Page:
Hollywood Aviators and the $100 Hamburger

Hollywood Aviators and the $100 Hamburger

By Fred “Crash” Blechman

Dan Katz, co-owner of Hollywood Aviators, flew us to Flabob Airport for a “$100 hamburger” in his Beech Bonanza.

Dan Katz, co-owner of Hollywood Aviators, flew us to Flabob Airport for a “$100 hamburger” in his Beech Bonanza.

It looked like the weather would be relatively clear for a flight with “Hollywood Aviators” for a “$100 hamburger” from Van Nuys Airport to Flabob Airport. But before I proceed, I’d better explain those two terms. Simply put, with more details to follow, Hollywood Aviators is a new upscale flight training facility at Van Nuys Airport, and the $100 hamburger is used frequently by aviators to jokingly describe the total cost (gas, insurance, etc., etc.) of flying from one airport to another just for a hamburger! Trust me; it can cost a lot more than $100.

Before we go flying, let me tell you a little about Hollywood Aviators, the “new kid on the block” at Van Nuys Airport. Hollywood Aviators is dedicated to the thrill and the romance of flight, an experience that begins at the front door, with large photos of Cary Grant, Jimmy Stewart, Katherine Hepburn, Clark Gable, Gregory Peck and others in flight gear. The various new and clean training and flight planning rooms look like they came from a Hollywood set. As its name implies, Hollywood Aviators is committed to treating every aviator, student and veteran alike, like celebrities, in its level of customer service, the professionalism of its instruction and staff, and in the quality care of its fleet of planes.

Learning to fly is one of life’s greatest accomplishments. The thrill of rolling down the runway, and in seconds, leaving the earth under your own control. The unspeakable joy of seeing mountains, lakes, highways and familiar landmarks pass under your wings. Hollywood Aviators has brought together a premier group of professional certified flight instructors, expert at most every level of aeronautical education, from basic ground instruction, to flying the most complex multi-engine airplane, to preparing you for the captain’s seat of a national airline. On site are also FAA-certified single and multi-engine flight simulators.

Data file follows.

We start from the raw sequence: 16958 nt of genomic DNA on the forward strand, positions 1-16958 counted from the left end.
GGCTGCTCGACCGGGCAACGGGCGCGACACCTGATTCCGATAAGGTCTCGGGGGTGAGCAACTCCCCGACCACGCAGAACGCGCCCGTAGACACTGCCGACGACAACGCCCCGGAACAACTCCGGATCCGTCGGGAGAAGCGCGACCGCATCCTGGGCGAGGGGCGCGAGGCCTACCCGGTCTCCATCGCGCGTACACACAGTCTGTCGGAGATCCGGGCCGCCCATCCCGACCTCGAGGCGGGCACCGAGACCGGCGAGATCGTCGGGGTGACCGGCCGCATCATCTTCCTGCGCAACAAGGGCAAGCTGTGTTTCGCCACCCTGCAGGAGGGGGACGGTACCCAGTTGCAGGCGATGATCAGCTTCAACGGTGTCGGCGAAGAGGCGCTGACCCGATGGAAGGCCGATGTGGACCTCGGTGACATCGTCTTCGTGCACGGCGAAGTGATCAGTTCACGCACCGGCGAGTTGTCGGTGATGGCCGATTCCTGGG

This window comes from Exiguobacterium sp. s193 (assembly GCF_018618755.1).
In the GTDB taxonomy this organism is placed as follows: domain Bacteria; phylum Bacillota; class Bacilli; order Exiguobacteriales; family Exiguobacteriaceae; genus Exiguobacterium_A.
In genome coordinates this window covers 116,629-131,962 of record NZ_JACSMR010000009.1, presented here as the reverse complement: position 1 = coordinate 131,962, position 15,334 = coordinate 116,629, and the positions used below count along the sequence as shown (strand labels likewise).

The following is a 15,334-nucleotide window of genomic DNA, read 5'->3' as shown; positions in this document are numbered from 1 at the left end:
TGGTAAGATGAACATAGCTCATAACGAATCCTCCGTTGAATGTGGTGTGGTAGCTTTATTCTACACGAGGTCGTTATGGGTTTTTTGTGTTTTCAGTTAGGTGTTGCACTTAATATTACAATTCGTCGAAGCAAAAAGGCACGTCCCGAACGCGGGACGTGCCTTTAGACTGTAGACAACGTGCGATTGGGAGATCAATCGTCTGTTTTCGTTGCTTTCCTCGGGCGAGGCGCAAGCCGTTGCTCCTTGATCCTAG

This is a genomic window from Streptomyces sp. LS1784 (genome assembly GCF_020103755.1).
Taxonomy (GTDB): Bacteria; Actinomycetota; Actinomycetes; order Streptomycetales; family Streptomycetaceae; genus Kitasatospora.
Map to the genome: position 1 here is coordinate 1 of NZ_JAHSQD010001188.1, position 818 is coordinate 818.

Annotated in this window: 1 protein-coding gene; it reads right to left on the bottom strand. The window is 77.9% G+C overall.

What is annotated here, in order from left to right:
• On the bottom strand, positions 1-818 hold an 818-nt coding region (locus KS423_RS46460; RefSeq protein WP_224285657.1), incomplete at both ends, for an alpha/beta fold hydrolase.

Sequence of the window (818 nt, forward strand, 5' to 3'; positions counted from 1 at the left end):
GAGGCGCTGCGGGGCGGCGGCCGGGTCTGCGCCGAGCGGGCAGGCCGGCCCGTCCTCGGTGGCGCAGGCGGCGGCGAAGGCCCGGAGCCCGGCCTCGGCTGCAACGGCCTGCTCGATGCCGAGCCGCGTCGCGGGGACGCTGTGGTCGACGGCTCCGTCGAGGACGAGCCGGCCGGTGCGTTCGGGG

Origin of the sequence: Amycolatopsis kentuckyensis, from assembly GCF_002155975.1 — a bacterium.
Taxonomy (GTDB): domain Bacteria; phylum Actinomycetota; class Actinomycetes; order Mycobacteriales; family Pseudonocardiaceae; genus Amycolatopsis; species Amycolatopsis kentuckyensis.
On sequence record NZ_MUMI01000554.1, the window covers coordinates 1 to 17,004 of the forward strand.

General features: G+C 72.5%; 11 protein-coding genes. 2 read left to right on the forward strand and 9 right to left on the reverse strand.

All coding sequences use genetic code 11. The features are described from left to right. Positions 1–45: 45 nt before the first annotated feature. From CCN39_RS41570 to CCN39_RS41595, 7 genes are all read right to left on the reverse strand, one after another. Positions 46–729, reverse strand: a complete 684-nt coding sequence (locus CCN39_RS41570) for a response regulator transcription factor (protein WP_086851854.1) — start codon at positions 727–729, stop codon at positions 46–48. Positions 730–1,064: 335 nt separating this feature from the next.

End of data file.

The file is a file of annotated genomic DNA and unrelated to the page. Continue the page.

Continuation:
On a recent Saturday morning, after several rainy days, Dan Katz, president and co-owner of Hollywood Aviators, agreed that the predicted partly-cloudy weather would be no problem for a flight in his four-place 1957 BE-35A V-tail Beech Bonanza. Dan carefully pre-flighted the aircraft, after which my friend, Lee “Slim” Auger, and I “saddled up” at 10:45 a.m. Dan was in the pilot’s seat, with me in the copilot’s seat, and Slim stretched out in the back. The temperature was mild, the blue sky was dotted with low puffy clouds, and the visibility was about six miles in haze.

Dan cranked up the Continental IO-520 285-hp engine, waited for some gauges to settle down, and taxied out to the run-up area for takeoff from Runway 16L at Van Nuys Airport. After checking the constant speed prop and magnetos, and waiting for tower clearance, Dan lined up with the runway and, at 11:00 a.m., lifted off at 80 miles per hour, and climbed 700 feet per minute at 125 mph using 27-inches of manifold pressure at a prop speed of 2,500 revolutions per minute. We proceeded south toward the Santa Monica Mountains, and could see the Century City towers miles ahead before we turned east under an increasing cloud cover.

Although Dan had filed VFR with flight following, intending to head east at 3,500 feet, it became apparent pretty quickly that the cloud cover—which was now solid—was at only about 3,000 feet. Dan had to check in with the various airports as we flew nearby to let them know we were in the vicinity at around 2,700 feet altitude—not much higher than any planes flying VFR directly toward us at 2,500 feet. Although we could easily see directly below and several miles to the sides, forward visibility was much more limited. It was a bit bumpy with the turbulence just below the clouds.

Cruising along at 160 mph, we flew just south of the famous huge-lettered HOLLYWOOD sign on Mount Hollywood, and right over the dome of the Griffith Park Observatory. As we advanced just under the now-100 percent cloud cover, we flew over a complex of freeways and then followed the San Bernardino and Pomona freeways east, passing Brackett and Cable airports on the left, and Ontario and Chino airports on our right.

As we approached Flabob Airport, just west of Riverside, Dan contacted Unicom, since there is no tower, and got landing information. Since 1,400-foot-high Mount Rubidoux was on the downwind approach to 3,200-foot Runway 24, Dan angled south and circled left around Mount Rubidoux to make a perfect approach and landing at the airport.